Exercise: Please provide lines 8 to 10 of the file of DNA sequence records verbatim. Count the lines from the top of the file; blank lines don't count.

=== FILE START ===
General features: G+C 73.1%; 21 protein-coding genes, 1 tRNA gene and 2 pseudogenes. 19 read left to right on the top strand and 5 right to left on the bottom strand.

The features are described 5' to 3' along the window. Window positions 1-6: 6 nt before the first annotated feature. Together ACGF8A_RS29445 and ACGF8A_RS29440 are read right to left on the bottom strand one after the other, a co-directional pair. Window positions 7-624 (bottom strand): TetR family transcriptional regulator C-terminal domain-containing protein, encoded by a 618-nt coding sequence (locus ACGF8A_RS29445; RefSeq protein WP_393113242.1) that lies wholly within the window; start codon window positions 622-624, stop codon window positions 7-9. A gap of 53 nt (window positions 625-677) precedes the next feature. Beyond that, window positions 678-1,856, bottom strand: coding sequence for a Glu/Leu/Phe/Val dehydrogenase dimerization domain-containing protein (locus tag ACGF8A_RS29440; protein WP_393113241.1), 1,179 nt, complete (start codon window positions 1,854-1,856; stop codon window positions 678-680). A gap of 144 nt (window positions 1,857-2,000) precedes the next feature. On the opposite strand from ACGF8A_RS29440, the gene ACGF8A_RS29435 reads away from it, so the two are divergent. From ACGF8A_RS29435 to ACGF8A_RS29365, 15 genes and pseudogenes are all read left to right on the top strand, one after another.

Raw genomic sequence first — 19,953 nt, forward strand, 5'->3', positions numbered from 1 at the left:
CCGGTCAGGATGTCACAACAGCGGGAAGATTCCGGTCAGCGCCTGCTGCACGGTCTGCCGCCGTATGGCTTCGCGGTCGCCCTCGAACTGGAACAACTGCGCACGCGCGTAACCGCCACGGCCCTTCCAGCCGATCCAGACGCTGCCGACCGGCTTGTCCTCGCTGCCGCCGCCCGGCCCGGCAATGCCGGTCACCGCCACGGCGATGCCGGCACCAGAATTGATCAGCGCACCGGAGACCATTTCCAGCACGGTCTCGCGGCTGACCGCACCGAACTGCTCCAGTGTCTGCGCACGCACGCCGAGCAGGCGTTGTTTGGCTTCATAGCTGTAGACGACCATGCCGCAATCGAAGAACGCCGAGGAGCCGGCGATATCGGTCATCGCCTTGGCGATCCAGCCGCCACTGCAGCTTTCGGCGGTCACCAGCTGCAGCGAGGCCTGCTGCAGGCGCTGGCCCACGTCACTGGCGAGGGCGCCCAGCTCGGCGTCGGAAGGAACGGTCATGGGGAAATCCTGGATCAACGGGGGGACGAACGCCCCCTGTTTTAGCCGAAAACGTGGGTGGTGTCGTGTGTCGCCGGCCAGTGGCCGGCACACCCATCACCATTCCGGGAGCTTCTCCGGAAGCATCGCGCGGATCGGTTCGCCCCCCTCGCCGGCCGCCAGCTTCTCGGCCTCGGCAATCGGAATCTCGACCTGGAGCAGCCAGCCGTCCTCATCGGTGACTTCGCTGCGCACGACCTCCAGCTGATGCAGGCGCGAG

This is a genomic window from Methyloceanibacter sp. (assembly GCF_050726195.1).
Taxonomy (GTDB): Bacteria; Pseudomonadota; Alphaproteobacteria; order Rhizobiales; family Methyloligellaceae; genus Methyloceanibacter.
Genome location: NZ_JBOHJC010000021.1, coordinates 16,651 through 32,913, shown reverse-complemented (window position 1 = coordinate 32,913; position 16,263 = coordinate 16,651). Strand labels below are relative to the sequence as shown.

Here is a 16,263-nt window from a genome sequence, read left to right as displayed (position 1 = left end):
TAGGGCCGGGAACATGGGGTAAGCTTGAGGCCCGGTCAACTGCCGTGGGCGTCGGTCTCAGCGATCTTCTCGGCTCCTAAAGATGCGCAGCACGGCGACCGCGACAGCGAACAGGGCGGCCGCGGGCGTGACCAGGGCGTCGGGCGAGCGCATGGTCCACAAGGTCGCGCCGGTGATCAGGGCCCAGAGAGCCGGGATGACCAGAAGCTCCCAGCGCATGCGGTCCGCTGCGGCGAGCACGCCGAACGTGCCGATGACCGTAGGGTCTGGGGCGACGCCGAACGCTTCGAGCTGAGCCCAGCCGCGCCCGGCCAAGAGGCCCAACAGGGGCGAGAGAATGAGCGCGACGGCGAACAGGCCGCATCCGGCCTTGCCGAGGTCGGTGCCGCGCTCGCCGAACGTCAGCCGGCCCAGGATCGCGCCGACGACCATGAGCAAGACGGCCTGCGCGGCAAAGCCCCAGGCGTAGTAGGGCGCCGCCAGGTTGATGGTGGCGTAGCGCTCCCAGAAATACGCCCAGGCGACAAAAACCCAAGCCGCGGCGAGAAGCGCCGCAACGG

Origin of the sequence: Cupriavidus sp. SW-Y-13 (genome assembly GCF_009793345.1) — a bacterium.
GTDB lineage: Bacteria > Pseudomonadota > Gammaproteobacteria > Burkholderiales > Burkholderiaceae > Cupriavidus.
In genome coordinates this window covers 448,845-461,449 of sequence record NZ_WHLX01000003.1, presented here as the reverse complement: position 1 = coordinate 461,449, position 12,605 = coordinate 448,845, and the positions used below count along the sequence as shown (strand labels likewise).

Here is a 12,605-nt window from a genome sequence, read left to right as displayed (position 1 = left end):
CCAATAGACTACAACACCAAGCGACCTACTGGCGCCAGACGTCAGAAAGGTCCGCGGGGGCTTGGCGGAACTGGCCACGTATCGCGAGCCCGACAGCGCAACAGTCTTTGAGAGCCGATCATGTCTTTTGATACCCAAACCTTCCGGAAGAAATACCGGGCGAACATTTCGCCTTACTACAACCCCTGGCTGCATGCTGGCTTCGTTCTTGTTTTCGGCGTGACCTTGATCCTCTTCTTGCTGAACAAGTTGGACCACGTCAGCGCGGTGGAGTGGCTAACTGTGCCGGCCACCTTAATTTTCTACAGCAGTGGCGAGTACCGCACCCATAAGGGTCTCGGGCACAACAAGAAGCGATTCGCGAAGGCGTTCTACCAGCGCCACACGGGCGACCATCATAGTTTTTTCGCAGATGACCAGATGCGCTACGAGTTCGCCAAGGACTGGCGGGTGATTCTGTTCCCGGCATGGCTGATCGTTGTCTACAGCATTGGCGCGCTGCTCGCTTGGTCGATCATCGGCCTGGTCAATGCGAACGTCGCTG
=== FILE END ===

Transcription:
Here is a 16,263-nt window from a genome sequence, read left to right as displayed (position 1 = left end):
TAGGGCCGGGAACATGGGGTAAGCTTGAGGCCCGGTCAACTGCCGTGGGCGTCGGTCTCAGCGATCTTCTCGGCTCCTAAAGATGCGCAGCACGGCGACCGCGACAGCGAACAGGGCGGCCGCGGGCGTGACCAGGGCGTCGGGCGAGCGCATGGTCCACAAGGTCGCGCCGGTGATCAGGGCCCAGAGAGCCGGGATGACCAGAAGCTCCCAGCGCATGCGGTCCGCTGCGGCGAGCACGCCGAACGTGCCGATGACCGTAGGGTCTGGGGCGACGCCGAACGCTTCGAGCTGAGCCCAGCCGCGCCCGGCCAAGAGGCCCAACAGGGGCGAGAGAATGAGCGCGACGGCGAACAGGCCGCATCCGGCCTTGCCGAGGTCGGTGCCGCGCTCGCCGAACGTCAGCCGGCCCAGGATCGCGCCGACGACCATGAGCAAGACGGCCTGCGCGGCAAAGCCCCAGGCGTAGTAGGGCGCCGCCAGGTTGATGGTGGCGTAGCGCTCCCAGAAATACGCCCAGGCGACAAAAACCCAAGCCGCGGCGAGAAGCGCCGCAACGG

Origin of the sequence: Cupriavidus sp. SW-Y-13 (genome assembly GCF_009793345.1) — a bacterium.